Meal Planning for Special Diets
When guests include folks with special dietary needs such as diabetes, allergies or celiac disease, take care to modify your menu for them. Use these recommendations to plan your meal, and turn to the Giant Eagle® Special Orders department for more help addressing the special needs of your guests.
Before You Plan
- Ask your guests if they have any dietary needs or restrictions. If so, they may choose to bring the food they need or volunteer a recipe.
- Stock up on staples that suit a wide variety of dietary plans. These include:
- Decaffeinated coffee and tea.
- Alternative sweeteners (Stevia, sucralose, aspartame, and saccharine are options.)
- Balsamic vinegar and olive oil for salads, Giant Eagle® olive oil spray and lower-calorie salad dressings.
- Soda or bottled water, diet beverages and caffeine-free beverages.
- Fresh lemon or lime for salads or beverages.
- A “light” margarine or butter spread.
- For guests with milk allergies, lactose intolerance or who don't eat animal products, offer soy, almond or rice milk.
- Salt free herbs and spices.
- Fresh-cut fruit.
Planning for Allergies and Celiac Disease
People with food allergies and gluten intolerance (celiac disease) adhere to strict dietary guidelines. Allergies to peanuts, shell nuts, seafood, eggs, soy, wheat, and dairy foods can be severe and even fatal, and guests with these allergies require separate, allergen free dishes. Guests with celiac disease require gluten free dishes. Consult our "Gluten Free Living" guide, check out our list of gluten free foods and/or contact firstname.lastname@example.org for help with planning and recipes.
- Read labels carefully and avoid all offending ingredients.
- Keep “safe” foods separated from regular foods when preparing, handling and serving them to avoid cross-contamination.
- Designate special allergen free or gluten free cookware and prep areas for guests. Trace amounts of allergens or wheat gluten on a toaster, knife or cutting board can contaminate a “safe” dish.
- Know the ingredients in everything you serve, and inform your guests. (Tip: List ingredients on a placecard beside each dish, especially important when serving buffet-style.)
Planning for Diabetes and Low-fat Diets
A few simple rules will ensure your meal meets the special needs of Type II diabetics, or people on low-fat diets.
- Serve lower-fat versions of old favorites. Instead of wings, opt for Spicy Oven Fried Chicken. Try a healthier spinach and artichoke dip or veggie pizzas on whole-grain or pita crusts.
- Broil, roast, stew, or grill meat, fish, chicken, and turkey.
- Replace high-fat fare with lower-fat substitutes. For example, use low-fat milk in soups instead of cream, or low-fat yogurt instead of sour cream.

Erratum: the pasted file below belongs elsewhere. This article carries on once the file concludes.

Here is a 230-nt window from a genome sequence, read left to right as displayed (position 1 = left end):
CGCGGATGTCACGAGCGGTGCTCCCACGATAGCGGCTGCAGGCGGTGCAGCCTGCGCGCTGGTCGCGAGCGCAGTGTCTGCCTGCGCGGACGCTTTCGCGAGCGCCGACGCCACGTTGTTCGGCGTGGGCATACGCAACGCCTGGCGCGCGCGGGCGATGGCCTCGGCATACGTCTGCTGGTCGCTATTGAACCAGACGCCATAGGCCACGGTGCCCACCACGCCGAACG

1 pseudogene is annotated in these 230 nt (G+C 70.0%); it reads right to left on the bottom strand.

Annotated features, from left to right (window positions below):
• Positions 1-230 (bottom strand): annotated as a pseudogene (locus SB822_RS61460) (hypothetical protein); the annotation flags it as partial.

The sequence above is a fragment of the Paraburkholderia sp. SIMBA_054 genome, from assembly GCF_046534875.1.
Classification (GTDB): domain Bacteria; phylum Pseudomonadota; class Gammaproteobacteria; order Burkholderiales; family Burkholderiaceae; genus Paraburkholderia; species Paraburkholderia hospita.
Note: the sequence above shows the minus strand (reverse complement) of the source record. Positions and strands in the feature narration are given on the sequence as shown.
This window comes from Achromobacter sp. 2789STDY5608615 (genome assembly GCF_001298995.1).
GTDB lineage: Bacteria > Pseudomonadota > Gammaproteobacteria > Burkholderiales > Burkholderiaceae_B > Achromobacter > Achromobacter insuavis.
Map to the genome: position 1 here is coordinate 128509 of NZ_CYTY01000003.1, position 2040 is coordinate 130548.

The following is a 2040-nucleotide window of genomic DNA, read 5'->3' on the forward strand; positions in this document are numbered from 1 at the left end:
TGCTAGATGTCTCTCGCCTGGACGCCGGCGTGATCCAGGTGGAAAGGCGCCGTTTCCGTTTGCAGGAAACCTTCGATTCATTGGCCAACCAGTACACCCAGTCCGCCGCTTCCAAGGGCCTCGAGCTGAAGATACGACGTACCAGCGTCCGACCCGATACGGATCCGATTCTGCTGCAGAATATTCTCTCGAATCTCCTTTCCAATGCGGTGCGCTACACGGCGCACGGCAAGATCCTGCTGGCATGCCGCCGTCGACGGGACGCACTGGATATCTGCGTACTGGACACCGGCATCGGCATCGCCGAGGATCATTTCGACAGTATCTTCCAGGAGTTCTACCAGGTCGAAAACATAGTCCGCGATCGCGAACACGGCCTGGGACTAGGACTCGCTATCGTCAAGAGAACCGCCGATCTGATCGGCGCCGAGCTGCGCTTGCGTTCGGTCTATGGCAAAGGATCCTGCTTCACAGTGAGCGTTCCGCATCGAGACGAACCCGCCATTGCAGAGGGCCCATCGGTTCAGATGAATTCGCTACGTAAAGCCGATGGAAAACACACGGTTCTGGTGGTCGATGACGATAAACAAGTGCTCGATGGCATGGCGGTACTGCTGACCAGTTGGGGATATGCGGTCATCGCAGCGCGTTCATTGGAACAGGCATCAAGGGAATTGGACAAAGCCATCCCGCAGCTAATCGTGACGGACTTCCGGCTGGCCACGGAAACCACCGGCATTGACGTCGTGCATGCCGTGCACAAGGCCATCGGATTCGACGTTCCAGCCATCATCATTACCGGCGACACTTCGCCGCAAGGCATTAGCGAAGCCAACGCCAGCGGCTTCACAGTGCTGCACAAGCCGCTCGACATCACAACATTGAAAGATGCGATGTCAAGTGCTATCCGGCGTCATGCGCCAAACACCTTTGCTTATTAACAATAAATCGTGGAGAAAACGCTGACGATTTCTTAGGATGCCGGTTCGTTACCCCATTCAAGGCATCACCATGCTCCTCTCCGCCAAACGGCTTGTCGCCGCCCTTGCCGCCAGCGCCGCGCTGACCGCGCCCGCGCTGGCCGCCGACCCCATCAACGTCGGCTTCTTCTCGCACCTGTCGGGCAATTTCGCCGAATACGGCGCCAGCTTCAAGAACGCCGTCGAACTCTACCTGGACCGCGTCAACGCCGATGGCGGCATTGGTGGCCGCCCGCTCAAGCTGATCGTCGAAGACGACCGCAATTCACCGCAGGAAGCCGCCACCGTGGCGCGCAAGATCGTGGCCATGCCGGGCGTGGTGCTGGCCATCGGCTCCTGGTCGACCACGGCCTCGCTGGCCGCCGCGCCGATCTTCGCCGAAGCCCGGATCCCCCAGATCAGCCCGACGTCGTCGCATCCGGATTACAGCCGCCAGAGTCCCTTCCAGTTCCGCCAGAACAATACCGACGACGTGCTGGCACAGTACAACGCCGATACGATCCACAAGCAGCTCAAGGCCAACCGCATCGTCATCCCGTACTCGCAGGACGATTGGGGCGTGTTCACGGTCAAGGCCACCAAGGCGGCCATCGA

- Offer sugar free and low-fat beverages and dressings.
- Serve sauces and dressings on the side.
- Keep vegetable dishes simple — avoid heavy sauces.
- Offer a green salad and non-starchy vegetables like green beans, asparagus, broccoli, or cauliflower.
- Keep portions reasonable, or allow guests to serve themselves.
- Offer fruit or low-fat, low-sugar desserts.
Planning for Sodium-restricted Diets
Read labels and choose lower-sodium alternatives. Check for monosodium glutamate (MSG), sodium nitrate, sodium benzoate, and other sodium-containing ingredients.
- Look for low-sodium varieties of:
- Processed meats and cheeses
- Smoked and dried fish or meats
- “Enhanced” or marinated meats and marinades and frozen meats like turkey breasts and pork
- Soups, marinades and gravies (or make your own low-sodium versions. Lower-sodium broths and stocks are available at Giant Eagle. )
- Salad dressings and condiments such as pickled foods, olives and sauerkraut.
- Tomato or vegetable juice cocktails (most true juices are low in sodium).
- Select fresh breads, such as Giant Eagle French bread or baguettes, over packaged breads, which may contain high-sodium additives.
- Season foods with herbs and cracked black pepper rather than salt.
- Rinse canned vegetables to reduce the sodium by about 40%. (Giant Eagle offers a selection of no-salt varieties.) Most frozen vegetables and all fresh vegetables are low in sodium.
- Offer a simple, healthy homemade vinaigrette of olive oil, vinegar and herbs.
Sample meals for special diets
- Smart appetizers — shrimp with sauce (unless a guest has a seafood allergy), raw veggies and salsa, hummus and pita chips, gluten free crackers, and an antipasti assortment.
- Main dish — roast or grilled turkey tenderloin glazed with pure fruit preserves.
- Side dishes of healthy vegetables and grains. One side should be hearty enough to be a main dish for any vegetarians in your group. Add a bean or grain dish and a side dish consisting of roasted or stir-fried vegetables.
- A green salad with plenty of vegetables with a variety of dressings.
- Breads and flatbreads. Set out a separate basket of gluten free bread if necessary.
- Dessert — Fresh fruit topped with fruit ice and a sprig of mint, or a fruit-based frozen dessert. Thread fruits with cheeses on kabobs for the ultimate holiday treat!
- Steaming cups of your favorite seasonal coffee or tea.
- Include a meatless choice at any group meal. A bean casserole or a salad can be a side dish for all and provides a complete meal for the vegetarian. Try Corn and Bean Salsa, Spinach Salad with Kasha and Black Beans or Healthy Sweet Potato Lentil Stew.
If You’re a Guest on a Special Diet:
- Take the food you need to the event.
- Carry a snack to take the edge off hunger when meals are late.
- Use small plates, take small servings and fill half the plate with fresh fruits or vegetables to help with portion control.
- Drink liquids that hydrate without adding calories, like water (even sparkling water) with slices of lemon or lime.
- Aim for "bites" rather than whole servings of high-calorie foods.
Brought to you by the Registered Dietitians at Giant Eagle and Market District®